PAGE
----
Thrive Global Magazine | Interview

I had the pleasure to interview Omar Akram. Born in New York, Afghan-American Omar Akram grew up the son of a United Nations diplomat, living in France, Czech Republic, Switzerland, his ancestral home of Afghanistan and Cuba, where as a teenager, he had a memorable encounter with Fidel Castro. With powerful supporters like Paulo Coelho and Deepak Chopra, and diehard fans around the world, the world-class musician is an internationally recognized cultural figure who has been featured in such top media outlets as BBC, Origin Magazine and Los Angeles Magazine. The artist’s piano-driven, instrumental music elegantly defies borders and has played a crucial role in defining modern New Age and World music. His songs have millions of plays on YouTube, and his first two albums, Opal Fire (2002) and Free As a Bird (2004), hit the Top 15 on Billboard’s New Age chart. In 2013, he became the first Afghan-American to win a Grammy Award with Echoes of Love. In 2013, he also released Daytime Dreamer, presenting an enchanting blend of World, New Age and electronica music that lures listeners with masterful musicianship and his well-traveled wisdom. His latest work “Destiny,” produced by the legendary Walter Afanasieff and featuring an eighty-piece symphony orchestra conducted by Shardad Rohani (Yanni Live at the Acropolis) will be unveiled in summer 2019. To accompany its release, Omar is currently in production on a docu-series titled “Omar’s Music Chamber,” featuring a behind the scenes look at the creative process, his family life with wife Merry and their two children, and interaction with entertainment industry A-listers including Walter Afanasieff, E! founder Larry Namer, actor Ken Davitian, (Borat, The Artist), The Harris Brothers and many others. The cover artwork for “Destiny” was created by award-winning photographer and director Glen Wexler, creator of some of the most memorable album covers, working with such names as Van Halen and Michael Jackson.

Thank you so much for joining us Omar. Can you tell us a story about what brought you to this specific career path?

My father worked for the United Nations when I was a child, so we traveled to many different countries. I was a hyper child and listening to music would calm me down. When I was around six years old my parents decided to buy me a piano and I started taking piano lessons. At that time we were living in Prague, Czech Republic. I had an amazing piano teacher, a member of the Prague Symphony.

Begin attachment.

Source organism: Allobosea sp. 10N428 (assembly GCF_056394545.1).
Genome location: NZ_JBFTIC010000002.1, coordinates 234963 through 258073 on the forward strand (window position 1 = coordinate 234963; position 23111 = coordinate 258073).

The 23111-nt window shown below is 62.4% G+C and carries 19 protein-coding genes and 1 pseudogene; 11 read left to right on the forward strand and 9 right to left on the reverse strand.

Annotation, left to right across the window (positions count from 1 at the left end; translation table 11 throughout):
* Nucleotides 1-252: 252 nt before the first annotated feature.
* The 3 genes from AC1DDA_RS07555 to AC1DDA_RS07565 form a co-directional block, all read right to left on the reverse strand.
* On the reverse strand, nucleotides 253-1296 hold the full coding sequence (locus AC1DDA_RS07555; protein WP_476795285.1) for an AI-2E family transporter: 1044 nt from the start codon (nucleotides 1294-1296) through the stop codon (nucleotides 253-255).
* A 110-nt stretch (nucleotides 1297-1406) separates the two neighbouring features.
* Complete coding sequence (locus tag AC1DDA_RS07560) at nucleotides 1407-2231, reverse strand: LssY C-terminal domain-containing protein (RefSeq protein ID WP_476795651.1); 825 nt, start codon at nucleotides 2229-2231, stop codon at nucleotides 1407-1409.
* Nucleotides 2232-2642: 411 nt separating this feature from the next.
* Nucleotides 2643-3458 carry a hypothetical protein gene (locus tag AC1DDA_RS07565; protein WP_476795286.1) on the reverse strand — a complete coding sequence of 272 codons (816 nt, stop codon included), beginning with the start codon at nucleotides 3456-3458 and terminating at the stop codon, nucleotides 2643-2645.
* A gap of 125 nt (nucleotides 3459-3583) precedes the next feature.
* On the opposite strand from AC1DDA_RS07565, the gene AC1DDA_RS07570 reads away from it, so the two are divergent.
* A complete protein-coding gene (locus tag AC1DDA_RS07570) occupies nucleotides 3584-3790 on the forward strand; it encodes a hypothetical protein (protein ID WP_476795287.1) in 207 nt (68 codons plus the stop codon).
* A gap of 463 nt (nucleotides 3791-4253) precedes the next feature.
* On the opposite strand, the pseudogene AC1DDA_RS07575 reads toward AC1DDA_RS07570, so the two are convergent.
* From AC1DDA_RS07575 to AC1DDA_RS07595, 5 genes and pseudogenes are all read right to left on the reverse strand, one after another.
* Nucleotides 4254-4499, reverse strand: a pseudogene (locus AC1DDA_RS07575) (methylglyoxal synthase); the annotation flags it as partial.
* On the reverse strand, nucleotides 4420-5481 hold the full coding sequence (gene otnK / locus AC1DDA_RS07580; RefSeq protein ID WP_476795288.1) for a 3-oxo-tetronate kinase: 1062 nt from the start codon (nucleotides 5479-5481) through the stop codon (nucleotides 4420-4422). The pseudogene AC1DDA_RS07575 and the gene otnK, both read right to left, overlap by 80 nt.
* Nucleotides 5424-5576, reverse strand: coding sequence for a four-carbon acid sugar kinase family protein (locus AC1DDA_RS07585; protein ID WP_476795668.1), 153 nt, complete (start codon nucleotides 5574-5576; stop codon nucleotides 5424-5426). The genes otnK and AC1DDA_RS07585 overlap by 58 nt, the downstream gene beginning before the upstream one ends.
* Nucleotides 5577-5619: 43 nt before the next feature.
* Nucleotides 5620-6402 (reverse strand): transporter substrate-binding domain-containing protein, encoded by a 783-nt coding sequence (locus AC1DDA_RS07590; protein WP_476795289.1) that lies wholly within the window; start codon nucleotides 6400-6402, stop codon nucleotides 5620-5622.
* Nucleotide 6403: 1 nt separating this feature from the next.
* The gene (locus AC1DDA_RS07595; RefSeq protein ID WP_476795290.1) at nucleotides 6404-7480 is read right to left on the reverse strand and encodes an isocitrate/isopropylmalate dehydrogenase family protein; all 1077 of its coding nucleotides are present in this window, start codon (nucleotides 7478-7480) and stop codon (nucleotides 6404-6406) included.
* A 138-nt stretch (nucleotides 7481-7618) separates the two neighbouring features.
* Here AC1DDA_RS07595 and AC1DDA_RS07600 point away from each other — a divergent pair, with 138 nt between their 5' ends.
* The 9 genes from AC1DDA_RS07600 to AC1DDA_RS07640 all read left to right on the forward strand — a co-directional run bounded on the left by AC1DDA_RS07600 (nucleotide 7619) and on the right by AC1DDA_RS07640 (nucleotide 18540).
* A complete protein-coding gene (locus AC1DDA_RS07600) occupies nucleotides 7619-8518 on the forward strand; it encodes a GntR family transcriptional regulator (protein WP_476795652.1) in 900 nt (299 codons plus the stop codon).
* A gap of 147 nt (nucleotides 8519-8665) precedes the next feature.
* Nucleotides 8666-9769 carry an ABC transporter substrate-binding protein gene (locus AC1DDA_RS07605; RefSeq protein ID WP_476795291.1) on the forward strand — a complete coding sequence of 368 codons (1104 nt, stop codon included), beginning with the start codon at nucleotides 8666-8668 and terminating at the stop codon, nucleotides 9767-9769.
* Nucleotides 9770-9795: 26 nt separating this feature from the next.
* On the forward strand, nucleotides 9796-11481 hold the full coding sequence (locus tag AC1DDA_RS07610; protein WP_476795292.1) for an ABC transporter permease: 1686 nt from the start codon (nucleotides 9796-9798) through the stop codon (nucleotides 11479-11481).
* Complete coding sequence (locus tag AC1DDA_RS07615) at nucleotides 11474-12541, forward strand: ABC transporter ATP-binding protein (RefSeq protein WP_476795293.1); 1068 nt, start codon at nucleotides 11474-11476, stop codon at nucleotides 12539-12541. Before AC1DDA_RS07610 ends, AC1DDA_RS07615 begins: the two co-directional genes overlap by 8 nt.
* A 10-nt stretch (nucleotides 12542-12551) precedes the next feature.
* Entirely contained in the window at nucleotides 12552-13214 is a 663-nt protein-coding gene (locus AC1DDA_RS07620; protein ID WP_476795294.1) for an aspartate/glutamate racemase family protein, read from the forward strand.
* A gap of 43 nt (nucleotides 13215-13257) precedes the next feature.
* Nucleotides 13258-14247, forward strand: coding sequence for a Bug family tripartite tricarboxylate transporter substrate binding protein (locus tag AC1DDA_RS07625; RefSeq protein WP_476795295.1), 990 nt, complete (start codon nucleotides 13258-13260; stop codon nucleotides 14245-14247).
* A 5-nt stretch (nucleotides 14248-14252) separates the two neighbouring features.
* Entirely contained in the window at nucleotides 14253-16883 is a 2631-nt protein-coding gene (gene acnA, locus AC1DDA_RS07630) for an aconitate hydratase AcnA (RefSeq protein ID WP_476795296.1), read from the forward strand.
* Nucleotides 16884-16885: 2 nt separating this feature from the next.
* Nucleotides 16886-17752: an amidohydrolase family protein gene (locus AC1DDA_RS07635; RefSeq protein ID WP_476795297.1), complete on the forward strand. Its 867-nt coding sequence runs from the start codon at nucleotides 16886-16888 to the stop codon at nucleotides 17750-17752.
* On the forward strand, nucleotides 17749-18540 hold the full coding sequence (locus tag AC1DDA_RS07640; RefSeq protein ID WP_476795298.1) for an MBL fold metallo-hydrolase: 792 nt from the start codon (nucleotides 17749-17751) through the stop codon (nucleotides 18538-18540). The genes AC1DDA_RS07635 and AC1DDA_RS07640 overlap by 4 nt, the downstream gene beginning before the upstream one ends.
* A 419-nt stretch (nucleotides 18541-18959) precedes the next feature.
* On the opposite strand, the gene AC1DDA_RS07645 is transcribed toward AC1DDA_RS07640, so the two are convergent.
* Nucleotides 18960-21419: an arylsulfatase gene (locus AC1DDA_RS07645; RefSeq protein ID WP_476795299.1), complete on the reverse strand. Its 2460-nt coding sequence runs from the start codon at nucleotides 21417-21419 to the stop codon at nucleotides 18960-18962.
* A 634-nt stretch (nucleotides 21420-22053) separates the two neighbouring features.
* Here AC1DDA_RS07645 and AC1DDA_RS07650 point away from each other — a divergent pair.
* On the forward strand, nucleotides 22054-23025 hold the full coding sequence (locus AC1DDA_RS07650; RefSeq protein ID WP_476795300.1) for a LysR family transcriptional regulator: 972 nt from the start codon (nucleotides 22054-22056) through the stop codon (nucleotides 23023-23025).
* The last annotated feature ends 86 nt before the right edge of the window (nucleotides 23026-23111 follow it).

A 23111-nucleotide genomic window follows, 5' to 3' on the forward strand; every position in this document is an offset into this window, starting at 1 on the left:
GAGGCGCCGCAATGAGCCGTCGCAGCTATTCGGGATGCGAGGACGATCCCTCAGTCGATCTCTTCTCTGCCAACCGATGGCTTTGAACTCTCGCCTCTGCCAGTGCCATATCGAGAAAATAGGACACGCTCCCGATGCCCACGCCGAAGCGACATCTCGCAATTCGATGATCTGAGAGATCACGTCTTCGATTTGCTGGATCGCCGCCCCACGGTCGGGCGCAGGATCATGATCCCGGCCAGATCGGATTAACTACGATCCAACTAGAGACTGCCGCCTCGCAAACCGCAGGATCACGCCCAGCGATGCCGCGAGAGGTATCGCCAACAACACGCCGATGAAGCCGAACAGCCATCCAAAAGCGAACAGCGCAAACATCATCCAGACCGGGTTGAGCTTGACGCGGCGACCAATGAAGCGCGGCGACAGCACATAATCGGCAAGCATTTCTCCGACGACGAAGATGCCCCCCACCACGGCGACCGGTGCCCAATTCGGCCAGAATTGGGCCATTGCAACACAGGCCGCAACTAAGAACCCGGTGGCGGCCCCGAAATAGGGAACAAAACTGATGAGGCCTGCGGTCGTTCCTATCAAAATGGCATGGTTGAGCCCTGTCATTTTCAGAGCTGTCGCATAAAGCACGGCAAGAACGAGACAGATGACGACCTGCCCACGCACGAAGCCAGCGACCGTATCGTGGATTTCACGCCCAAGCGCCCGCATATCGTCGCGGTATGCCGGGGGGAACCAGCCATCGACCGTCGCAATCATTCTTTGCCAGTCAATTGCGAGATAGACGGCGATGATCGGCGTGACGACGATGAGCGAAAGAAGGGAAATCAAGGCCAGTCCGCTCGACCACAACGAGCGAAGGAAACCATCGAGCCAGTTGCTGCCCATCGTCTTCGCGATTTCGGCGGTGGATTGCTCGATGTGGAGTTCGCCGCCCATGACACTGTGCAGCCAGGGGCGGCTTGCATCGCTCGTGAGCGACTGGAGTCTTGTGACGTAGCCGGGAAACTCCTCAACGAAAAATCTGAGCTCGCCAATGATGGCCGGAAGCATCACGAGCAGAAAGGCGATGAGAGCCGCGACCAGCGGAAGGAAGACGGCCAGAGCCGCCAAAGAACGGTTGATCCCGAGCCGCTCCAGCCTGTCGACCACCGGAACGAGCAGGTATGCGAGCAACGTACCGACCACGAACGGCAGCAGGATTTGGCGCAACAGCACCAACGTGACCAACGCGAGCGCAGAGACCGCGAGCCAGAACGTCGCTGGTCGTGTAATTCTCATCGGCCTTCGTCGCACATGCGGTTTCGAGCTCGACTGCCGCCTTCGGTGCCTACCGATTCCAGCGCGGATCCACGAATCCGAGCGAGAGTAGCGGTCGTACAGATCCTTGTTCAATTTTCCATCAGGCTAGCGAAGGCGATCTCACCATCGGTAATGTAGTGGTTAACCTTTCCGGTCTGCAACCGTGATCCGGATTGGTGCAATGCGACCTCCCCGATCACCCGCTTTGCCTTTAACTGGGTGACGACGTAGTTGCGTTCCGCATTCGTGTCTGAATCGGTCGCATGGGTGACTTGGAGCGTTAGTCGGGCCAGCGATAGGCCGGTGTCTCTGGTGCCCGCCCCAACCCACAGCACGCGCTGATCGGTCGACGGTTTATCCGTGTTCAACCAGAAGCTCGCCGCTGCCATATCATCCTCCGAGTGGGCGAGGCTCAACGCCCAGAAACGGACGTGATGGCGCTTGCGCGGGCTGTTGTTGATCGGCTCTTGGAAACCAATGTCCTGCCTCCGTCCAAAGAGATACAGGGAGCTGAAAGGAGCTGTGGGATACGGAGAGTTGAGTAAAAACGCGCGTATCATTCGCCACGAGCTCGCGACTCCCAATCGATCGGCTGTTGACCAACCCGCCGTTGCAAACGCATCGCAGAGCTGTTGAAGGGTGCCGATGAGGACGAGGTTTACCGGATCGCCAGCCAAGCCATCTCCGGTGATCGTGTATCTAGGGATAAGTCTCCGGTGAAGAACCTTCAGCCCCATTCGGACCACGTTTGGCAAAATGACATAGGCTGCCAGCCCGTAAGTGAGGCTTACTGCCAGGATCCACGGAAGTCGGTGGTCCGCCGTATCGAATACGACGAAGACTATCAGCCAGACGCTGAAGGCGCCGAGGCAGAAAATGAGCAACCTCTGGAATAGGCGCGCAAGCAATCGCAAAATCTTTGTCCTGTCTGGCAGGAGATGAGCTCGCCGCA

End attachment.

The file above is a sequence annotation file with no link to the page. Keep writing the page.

Can you share the most interesting story that happened to you since you began leading your company?

As I started to write music for my new album “Destiny,” I decided not to sign with another record label but to form my own company, Twinbrook Entertainment. It was a major adjustment for me, since in the past most of the work regarding the distribution and marketing was done by my previous record label. So the first thing I did was to gather an amazing team. I think like any business you have to surround yourself with great people. Only time will tell, but I feel very confident in my new company and my team.

Can you share a story about the funniest mistake you made when you were first starting? Can you tell us what lesson you learned from that?

I remember when I first moved to Los Angeles, I met a producer who kept saying that he had made a bunch of big films and was planning on producing a Broadway musical. He came to my apartment to listen to some of my music and really liked what he heard. So he asked if I could write the musical. I agreed and got very excited thinking that big things are happening for me in such a short time in L.A! I started writing music for a few weeks and kept waiting for a contract and a down payment. Well, he never did present me with any paperwork. He said to finish the musical first and if he liked it, then I would be presented with a contract and payment. I couldn’t continue writing music for a year without knowing if I was going to be compensated. So, of course, I had to walk away, leaving all the work I had done behind. But I learned a valuable lesson. Always, ask for paperwork upfront before starting any kind of work. Not sure if it was funny, but I definitely learned a good lesson.